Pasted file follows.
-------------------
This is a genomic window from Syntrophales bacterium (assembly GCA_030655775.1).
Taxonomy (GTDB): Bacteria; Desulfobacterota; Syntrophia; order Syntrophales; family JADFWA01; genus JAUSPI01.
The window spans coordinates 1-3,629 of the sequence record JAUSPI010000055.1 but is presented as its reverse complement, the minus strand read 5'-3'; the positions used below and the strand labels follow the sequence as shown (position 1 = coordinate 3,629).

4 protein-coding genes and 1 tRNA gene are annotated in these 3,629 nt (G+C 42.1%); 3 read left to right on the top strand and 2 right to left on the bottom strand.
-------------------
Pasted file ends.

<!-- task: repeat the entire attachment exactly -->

This is a genomic window from Syntrophales bacterium (assembly GCA_030655775.1).
Taxonomy (GTDB): Bacteria; Desulfobacterota; Syntrophia; order Syntrophales; family JADFWA01; genus JAUSPI01.
The window spans coordinates 1-3,629 of the sequence record JAUSPI010000055.1 but is presented as its reverse complement, the minus strand read 5'-3'; the positions used below and the strand labels follow the sequence as shown (position 1 = coordinate 3,629).

4 protein-coding genes and 1 tRNA gene are annotated in these 3,629 nt (G+C 42.1%); 3 read left to right on the top strand and 2 right to left on the bottom strand.